A Brief History of the College Textbook Pricing Racket

It’s a known fact that for the past decades the price of textbooks has increased at a drastic rate. New editions of textbooks are made every year, rendering the old ones, in most cases, useless, and students have no choice but to purchase them. Thanks to the Internet, students have been able to find a way to cope with the increasing price. A helpful factor is the emergence of websites and bookstores that give students the opportunity to rent books for a given period of time. They can also search through the web for used textbooks or ebooks which come in prices way cheaper than the original new or paper form.

How did it all start?

The deal with textbooks wasn’t always like this. The major upward shift in the price of textbooks was said to have occurred in the mid-1970’s when their demand was at its utmost. Textbook publishers of that era didn’t have it easy, as the need to standardize the curriculum as well as make things easier for students led to the significant increase in the demand for textbooks. And to top it off, their marginal profit from the production was less than 25%.

But then the publishers devised a scheme for the sole purpose of raising their marginal bargain – to increase the prices of textbooks and release new editions every year. Since textbooks are a requirement in almost every university, students will be forced to buy them or rent the newest, and thus most expensive, edition. So why do textbook publishers charge over-the-top and extortionate amounts for their textbooks? Well, this is simply because they can, and chose to use this tactic for their personal gain. One thing to consider is the fact that there aren’t a lot of textbook publishers in the market, so it’s safe to say there’s no competition whatsoever. Students are also an easy target and a captive audience; it’s very easy to get to them.

As time went on, textbook publishers devised other tactics that let them get away with their pricing racket. One of them which was manipulating professors into acknowledging their books. Professors often don’t care about the cost of the books they recommend to students – after all, they’re not the ones who have to pay for them. Academic publishers advertise their books to professors by sending them free sample copies of textbooks. They tell them to include their books in the curriculum, assuring them that it contains up-to-date materials for the course that the professors teach. Meanwhile, the true intention of the publishers is to increase the price of the textbook once it has been deemed a requirement by the professor for the course. And once a publisher has convinced a professor to teach from their textbook, they automatically gain a captive market. Sometimes they even go as far as contacting professors in order to persuade them into writing their own books; for it’s widely known that the royalties from writing a widely used book are immense.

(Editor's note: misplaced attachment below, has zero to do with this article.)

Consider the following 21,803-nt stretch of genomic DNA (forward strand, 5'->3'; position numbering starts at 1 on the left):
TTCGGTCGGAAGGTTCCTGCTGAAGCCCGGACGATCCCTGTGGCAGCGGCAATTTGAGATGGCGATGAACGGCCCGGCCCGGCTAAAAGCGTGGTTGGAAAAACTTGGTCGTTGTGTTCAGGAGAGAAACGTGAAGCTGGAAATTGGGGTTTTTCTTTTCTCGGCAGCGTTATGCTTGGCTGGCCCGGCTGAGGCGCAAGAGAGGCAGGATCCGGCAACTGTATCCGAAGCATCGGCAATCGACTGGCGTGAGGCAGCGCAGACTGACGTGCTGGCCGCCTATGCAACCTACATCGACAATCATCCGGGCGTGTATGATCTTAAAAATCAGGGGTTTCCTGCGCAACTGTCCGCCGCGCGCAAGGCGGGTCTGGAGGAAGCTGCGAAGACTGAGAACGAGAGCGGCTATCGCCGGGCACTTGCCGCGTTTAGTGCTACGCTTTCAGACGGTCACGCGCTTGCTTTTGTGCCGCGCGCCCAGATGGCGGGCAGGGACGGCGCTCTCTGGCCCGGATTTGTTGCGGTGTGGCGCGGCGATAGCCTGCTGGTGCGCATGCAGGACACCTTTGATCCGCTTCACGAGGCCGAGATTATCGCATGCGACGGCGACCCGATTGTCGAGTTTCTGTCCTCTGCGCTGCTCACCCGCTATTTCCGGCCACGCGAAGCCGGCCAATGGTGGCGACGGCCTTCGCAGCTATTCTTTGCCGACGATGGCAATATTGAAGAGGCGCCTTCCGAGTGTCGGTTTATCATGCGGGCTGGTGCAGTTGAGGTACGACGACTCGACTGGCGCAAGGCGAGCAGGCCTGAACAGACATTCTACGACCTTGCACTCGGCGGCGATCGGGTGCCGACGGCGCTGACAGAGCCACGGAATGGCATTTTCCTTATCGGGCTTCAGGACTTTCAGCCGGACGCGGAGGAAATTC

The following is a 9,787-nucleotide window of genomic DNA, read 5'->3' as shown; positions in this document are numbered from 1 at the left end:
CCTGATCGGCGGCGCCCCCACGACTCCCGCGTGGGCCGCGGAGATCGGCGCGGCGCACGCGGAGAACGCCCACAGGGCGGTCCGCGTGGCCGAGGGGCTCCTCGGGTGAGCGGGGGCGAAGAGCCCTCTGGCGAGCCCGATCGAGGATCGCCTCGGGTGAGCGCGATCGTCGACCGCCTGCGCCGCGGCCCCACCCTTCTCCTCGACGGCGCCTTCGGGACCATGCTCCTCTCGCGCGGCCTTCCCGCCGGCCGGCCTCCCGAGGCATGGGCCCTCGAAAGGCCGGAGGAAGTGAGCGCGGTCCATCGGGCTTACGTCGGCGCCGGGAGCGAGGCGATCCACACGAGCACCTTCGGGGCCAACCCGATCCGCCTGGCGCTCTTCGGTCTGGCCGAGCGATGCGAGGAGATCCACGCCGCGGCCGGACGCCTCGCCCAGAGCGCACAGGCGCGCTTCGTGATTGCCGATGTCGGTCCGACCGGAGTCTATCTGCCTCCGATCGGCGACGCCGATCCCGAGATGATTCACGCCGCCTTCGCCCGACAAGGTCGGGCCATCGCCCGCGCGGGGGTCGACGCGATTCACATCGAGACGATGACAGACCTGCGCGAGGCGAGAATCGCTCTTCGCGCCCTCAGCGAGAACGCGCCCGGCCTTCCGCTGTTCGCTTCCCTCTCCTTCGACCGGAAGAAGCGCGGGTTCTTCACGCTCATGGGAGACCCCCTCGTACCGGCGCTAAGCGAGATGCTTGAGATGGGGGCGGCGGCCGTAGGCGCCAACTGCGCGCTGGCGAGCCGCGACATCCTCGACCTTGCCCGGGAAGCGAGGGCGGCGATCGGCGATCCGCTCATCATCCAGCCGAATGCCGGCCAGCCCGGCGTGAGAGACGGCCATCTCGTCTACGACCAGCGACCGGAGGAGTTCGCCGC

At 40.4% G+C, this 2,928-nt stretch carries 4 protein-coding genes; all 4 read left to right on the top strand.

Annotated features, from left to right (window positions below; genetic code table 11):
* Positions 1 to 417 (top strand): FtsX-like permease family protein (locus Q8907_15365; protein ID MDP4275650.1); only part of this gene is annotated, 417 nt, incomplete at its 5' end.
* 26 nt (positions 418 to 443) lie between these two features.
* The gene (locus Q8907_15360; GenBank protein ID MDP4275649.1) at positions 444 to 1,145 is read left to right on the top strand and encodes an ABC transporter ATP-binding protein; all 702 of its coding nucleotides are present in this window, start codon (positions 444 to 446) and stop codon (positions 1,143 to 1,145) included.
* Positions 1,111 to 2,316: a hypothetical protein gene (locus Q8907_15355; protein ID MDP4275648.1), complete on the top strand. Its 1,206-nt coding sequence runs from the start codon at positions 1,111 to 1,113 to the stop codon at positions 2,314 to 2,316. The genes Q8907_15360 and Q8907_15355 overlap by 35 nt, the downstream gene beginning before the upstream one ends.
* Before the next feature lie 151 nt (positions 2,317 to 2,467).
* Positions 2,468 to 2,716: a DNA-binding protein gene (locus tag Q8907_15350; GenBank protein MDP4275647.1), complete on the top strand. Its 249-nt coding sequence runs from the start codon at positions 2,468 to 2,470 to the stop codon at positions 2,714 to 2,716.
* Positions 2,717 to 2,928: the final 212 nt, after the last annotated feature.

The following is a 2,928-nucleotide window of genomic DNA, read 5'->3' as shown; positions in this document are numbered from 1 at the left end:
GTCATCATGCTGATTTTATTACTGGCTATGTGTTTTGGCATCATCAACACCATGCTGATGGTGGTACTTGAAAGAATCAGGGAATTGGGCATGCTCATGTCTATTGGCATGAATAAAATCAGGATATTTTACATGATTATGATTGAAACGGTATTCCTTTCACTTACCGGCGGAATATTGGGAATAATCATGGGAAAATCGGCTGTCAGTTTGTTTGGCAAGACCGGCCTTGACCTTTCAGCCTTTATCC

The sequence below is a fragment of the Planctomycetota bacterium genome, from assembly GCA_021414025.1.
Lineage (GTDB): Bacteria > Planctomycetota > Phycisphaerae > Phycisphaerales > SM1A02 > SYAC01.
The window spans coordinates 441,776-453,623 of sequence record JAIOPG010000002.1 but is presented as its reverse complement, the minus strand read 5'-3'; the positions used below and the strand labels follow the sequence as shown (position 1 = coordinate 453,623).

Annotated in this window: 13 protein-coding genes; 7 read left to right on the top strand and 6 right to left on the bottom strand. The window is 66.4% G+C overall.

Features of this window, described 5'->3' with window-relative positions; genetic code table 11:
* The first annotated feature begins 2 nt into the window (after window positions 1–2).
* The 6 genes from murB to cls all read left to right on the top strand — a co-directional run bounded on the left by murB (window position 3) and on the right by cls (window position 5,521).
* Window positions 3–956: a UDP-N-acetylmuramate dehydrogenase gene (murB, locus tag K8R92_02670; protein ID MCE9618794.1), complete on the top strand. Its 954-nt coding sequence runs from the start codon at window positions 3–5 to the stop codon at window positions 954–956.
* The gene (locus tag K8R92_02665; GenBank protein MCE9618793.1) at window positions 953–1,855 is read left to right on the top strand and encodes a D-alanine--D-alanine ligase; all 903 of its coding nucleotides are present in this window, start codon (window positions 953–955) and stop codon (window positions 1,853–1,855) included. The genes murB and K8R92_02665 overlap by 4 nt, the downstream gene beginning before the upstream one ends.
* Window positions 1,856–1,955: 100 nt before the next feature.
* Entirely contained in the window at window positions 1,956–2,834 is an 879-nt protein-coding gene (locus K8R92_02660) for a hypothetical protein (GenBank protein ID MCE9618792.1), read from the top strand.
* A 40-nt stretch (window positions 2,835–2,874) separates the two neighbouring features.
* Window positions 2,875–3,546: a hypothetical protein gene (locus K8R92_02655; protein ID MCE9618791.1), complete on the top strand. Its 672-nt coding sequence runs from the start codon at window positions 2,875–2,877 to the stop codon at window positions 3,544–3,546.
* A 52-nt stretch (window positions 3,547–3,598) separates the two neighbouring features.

Is it pointless to fight the textbook pricing racket?

As a way to battle the outrageous prices of textbooks, college students adopted a different, smarter approach of buying used/second-hand textbooks or renting them for a short period of time. With the help of the Internet, students were able to track down rental shops from far away, websites that sold used books in good conditions, sometimes even digital versions of the books they were looking for. By doing so, they were able to save a few dollars and in some cases, didn’t have to overstep what they had bargained for on textbooks.

Sadly, publishers were able to come up with a way to prevent students from purchasing books at lower prices. Have you ever wondered why, for example, do textbooks have new editions that come up almost every year? In most cases, this isn’t due to the fact that the author came across new, updated knowledge or information that he felt needed to be integrated into a book. They do this in order to limit the second-hand market in textbooks because that way, students won’t see the point in purchasing the old one when there’s an updated version of it.

It would seem as though textbook publishers have an extensive and manipulative control over the price-insensitive textbook market. Can anyone really put a stop to their outrageous pricing of textbooks? Some professors who considered the matter very deeply choose to help their students by supplying photocopied excerpts of reading material (which copyright law permits them to use under the fair use for education purposes) instead of the actual textbooks. Although studying with a stack of photocopied papers seems a tad uncomfortable, this method was able to save students a lot of money.

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